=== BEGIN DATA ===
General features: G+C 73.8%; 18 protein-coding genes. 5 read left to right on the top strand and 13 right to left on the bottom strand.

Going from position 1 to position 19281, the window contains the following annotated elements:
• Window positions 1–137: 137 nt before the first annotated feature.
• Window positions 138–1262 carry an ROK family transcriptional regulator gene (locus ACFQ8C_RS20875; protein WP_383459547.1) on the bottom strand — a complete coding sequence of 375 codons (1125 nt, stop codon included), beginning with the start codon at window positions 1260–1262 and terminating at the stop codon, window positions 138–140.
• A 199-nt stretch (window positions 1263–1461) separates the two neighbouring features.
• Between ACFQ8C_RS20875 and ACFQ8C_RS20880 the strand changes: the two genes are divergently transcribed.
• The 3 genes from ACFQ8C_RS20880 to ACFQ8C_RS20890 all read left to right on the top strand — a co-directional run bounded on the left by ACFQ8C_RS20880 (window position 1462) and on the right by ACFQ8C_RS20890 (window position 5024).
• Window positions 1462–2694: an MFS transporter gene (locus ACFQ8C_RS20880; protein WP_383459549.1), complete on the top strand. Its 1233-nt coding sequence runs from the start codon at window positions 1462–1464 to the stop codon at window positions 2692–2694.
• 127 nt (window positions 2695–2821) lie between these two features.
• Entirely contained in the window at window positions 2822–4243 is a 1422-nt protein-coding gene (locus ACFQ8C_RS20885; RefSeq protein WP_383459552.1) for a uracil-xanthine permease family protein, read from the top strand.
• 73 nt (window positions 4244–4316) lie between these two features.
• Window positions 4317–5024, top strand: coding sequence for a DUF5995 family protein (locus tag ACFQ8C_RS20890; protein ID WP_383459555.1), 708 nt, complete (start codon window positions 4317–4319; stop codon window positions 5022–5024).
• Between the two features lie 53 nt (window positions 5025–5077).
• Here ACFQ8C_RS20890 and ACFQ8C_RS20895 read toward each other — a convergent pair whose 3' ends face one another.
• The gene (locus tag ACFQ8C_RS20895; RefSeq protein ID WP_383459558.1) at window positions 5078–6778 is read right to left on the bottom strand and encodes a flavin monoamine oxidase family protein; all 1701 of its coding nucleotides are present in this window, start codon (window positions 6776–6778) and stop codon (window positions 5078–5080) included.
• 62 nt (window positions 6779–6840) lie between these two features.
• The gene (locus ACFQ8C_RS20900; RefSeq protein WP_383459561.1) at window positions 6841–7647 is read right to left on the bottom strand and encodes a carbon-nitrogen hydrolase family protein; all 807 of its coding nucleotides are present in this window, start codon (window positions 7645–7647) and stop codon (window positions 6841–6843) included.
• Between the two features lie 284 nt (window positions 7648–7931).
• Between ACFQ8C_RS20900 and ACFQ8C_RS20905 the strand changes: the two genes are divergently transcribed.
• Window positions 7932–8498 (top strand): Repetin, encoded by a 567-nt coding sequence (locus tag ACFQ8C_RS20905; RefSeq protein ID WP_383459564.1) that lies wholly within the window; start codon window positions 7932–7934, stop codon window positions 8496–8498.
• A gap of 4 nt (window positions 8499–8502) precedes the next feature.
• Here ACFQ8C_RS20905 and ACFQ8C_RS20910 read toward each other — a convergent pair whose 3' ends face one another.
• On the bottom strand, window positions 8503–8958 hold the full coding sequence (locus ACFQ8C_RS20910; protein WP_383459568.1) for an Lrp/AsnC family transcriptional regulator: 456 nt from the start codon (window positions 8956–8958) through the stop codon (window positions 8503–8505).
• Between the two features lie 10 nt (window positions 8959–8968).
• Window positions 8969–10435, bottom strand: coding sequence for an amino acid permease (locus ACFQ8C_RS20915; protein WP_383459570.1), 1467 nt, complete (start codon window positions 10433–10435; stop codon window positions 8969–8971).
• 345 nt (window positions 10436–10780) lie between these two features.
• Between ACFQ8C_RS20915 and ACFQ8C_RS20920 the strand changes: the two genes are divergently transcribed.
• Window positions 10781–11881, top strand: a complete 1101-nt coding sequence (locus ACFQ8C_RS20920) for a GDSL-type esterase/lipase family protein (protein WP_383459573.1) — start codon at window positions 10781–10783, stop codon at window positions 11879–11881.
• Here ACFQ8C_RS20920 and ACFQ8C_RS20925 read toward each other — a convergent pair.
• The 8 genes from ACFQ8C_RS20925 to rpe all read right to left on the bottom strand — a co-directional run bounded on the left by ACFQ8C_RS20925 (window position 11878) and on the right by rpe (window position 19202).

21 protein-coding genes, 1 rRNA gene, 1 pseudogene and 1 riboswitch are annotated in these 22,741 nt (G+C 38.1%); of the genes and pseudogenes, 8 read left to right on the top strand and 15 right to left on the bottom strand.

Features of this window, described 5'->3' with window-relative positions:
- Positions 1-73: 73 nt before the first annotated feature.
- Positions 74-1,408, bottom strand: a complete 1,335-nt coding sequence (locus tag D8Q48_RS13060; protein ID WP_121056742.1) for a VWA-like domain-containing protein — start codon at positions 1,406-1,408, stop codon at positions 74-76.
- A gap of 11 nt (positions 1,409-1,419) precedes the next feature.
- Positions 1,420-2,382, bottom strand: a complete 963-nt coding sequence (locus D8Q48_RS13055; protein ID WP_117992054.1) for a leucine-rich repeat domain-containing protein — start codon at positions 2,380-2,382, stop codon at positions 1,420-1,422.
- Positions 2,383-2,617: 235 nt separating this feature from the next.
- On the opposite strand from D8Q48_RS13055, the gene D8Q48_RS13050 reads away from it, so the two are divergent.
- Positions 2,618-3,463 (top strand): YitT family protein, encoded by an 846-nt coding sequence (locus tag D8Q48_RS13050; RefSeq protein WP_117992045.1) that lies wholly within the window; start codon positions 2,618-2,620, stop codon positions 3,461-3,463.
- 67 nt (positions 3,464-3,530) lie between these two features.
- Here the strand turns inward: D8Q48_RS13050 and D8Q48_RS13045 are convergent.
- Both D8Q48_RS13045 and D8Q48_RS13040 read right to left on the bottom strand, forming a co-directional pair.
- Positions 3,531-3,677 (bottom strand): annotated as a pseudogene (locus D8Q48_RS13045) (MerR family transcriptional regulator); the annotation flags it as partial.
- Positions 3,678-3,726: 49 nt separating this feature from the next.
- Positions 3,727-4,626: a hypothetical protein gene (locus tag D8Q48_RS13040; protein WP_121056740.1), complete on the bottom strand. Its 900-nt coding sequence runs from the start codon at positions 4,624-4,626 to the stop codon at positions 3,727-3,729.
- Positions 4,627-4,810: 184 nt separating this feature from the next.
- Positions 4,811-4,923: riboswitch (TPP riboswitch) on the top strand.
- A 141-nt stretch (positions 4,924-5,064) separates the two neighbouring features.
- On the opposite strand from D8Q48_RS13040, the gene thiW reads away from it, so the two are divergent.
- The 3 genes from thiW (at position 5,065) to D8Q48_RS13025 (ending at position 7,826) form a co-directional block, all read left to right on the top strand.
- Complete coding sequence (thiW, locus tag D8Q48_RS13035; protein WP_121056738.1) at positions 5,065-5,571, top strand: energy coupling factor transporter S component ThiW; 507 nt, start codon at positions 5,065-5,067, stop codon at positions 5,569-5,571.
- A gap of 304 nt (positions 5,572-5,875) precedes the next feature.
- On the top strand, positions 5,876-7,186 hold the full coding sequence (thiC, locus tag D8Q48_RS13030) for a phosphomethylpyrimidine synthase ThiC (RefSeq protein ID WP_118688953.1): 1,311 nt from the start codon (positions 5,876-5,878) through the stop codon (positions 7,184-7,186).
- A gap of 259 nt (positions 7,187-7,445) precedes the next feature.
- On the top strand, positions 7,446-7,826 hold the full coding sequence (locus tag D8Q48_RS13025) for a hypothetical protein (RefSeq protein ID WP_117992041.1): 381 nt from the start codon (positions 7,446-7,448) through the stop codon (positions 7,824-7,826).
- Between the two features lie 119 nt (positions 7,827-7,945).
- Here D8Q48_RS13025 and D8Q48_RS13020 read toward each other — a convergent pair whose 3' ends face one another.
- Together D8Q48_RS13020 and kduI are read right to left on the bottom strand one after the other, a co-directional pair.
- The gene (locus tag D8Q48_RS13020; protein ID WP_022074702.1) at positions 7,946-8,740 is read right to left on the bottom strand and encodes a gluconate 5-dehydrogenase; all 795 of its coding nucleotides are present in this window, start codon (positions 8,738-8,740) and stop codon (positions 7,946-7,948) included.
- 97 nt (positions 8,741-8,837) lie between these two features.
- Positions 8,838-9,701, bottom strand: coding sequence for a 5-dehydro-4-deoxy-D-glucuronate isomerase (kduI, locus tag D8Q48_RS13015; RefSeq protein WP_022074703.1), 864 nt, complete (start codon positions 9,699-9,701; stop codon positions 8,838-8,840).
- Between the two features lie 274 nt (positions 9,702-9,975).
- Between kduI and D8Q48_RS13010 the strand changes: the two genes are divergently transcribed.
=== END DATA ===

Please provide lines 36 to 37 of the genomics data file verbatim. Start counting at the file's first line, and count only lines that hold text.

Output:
- Positions 1,420-2,382, bottom strand: a complete 963-nt coding sequence (locus D8Q48_RS13055; protein ID WP_117992054.1) for a leucine-rich repeat domain-containing protein — start codon at positions 2,380-2,382, stop codon at positions 1,420-1,422.
- Positions 2,383-2,617: 235 nt separating this feature from the next.